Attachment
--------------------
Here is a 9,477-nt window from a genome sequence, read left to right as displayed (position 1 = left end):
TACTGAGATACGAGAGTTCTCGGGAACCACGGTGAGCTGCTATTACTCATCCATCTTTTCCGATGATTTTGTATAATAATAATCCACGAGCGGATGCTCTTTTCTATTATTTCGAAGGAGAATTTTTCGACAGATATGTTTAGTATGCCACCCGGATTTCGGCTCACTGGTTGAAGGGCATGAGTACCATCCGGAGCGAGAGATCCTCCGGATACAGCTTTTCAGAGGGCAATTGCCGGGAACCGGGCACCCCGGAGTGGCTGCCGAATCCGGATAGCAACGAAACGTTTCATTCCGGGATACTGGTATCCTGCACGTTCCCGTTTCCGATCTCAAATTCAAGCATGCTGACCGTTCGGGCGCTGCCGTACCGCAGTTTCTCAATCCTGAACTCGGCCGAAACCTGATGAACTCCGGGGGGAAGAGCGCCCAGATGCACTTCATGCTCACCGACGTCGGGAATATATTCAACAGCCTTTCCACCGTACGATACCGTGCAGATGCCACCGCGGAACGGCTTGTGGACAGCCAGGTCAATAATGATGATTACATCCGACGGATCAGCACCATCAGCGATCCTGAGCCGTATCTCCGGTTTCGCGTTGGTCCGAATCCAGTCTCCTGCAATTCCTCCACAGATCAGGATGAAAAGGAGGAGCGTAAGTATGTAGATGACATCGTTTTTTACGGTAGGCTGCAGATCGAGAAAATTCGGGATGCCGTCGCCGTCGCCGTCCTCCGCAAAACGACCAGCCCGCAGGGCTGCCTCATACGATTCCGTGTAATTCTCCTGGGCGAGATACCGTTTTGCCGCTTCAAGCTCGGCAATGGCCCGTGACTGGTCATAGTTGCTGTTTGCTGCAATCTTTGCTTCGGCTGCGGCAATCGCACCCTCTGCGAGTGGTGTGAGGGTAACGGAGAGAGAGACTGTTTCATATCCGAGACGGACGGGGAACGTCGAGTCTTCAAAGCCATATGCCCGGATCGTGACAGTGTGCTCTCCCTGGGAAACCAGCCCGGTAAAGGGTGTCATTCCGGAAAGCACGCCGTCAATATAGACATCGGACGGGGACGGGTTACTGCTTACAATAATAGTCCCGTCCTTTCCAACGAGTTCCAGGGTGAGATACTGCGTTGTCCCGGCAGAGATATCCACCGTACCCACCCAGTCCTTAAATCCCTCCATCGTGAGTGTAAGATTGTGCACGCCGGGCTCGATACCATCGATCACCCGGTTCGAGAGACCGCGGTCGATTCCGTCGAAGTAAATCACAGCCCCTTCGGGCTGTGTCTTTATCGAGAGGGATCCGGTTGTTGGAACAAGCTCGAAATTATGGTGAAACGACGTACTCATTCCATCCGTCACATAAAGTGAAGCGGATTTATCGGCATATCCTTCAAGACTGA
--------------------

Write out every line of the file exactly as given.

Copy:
Here is a 9,477-nt window from a genome sequence, read left to right as displayed (position 1 = left end):
TACTGAGATACGAGAGTTCTCGGGAACCACGGTGAGCTGCTATTACTCATCCATCTTTTCCGATGATTTTGTATAATAATAATCCACGAGCGGATGCTCTTTTCTATTATTTCGAAGGAGAATTTTTCGACAGATATGTTTAGTATGCCACCCGGATTTCGGCTCACTGGTTGAAGGGCATGAGTACCATCCGGAGCGAGAGATCCTCCGGATACAGCTTTTCAGAGGGCAATTGCCGGGAACCGGGCACCCCGGAGTGGCTGCCGAATCCGGATAGCAACGAAACGTTTCATTCCGGGATACTGGTATCCTGCACGTTCCCGTTTCCGATCTCAAATTCAAGCATGCTGACCGTTCGGGCGCTGCCGTACCGCAGTTTCTCAATCCTGAACTCGGCCGAAACCTGATGAACTCCGGGGGGAAGAGCGCCCAGATGCACTTCATGCTCACCGACGTCGGGAATATATTCAACAGCCTTTCCACCGTACGATACCGTGCAGATGCCACCGCGGAACGGCTTGTGGACAGCCAGGTCAATAATGATGATTACATCCGACGGATCAGCACCATCAGCGATCCTGAGCCGTATCTCCGGTTTCGCGTTGGTCCGAATCCAGTCTCCTGCAATTCCTCCACAGATCAGGATGAAAAGGAGGAGCGTAAGTATGTAGATGACATCGTTTTTTACGGTAGGCTGCAGATCGAGAAAATTCGGGATGCCGTCGCCGTCGCCGTCCTCCGCAAAACGACCAGCCCGCAGGGCTGCCTCATACGATTCCGTGTAATTCTCCTGGGCGAGATACCGTTTTGCCGCTTCAAGCTCGGCAATGGCCCGTGACTGGTCATAGTTGCTGTTTGCTGCAATCTTTGCTTCGGCTGCGGCAATCGCACCCTCTGCGAGTGGTGTGAGGGTAACGGAGAGAGAGACTGTTTCATATCCGAGACGGACGGGGAACGTCGAGTCTTCAAAGCCATATGCCCGGATCGTGACAGTGTGCTCTCCCTGGGAAACCAGCCCGGTAAAGGGTGTCATTCCGGAAAGCACGCCGTCAATATAGACATCGGACGGGGACGGGTTACTGCTTACAATAATAGTCCCGTCCTTTCCAACGAGTTCCAGGGTGAGATACTGCGTTGTCCCGGCAGAGATATCCACCGTACCCACCCAGTCCTTAAATCCCTCCATCGTGAGTGTAAGATTGTGCACGCCGGGCTCGATACCATCGATCACCCGGTTCGAGAGACCGCGGTCGATTCCGTCGAAGTAAATCACAGCCCCTTCGGGCTGTGTCTTTATCGAGAGGGATCCGGTTGTTGGAACAAGCTCGAAATTATGGTGAAACGACGTACTCATTCCATCCGTCACATAAAGTGAAGCGGATTTATCGGCATATCCTTCAAGACTGA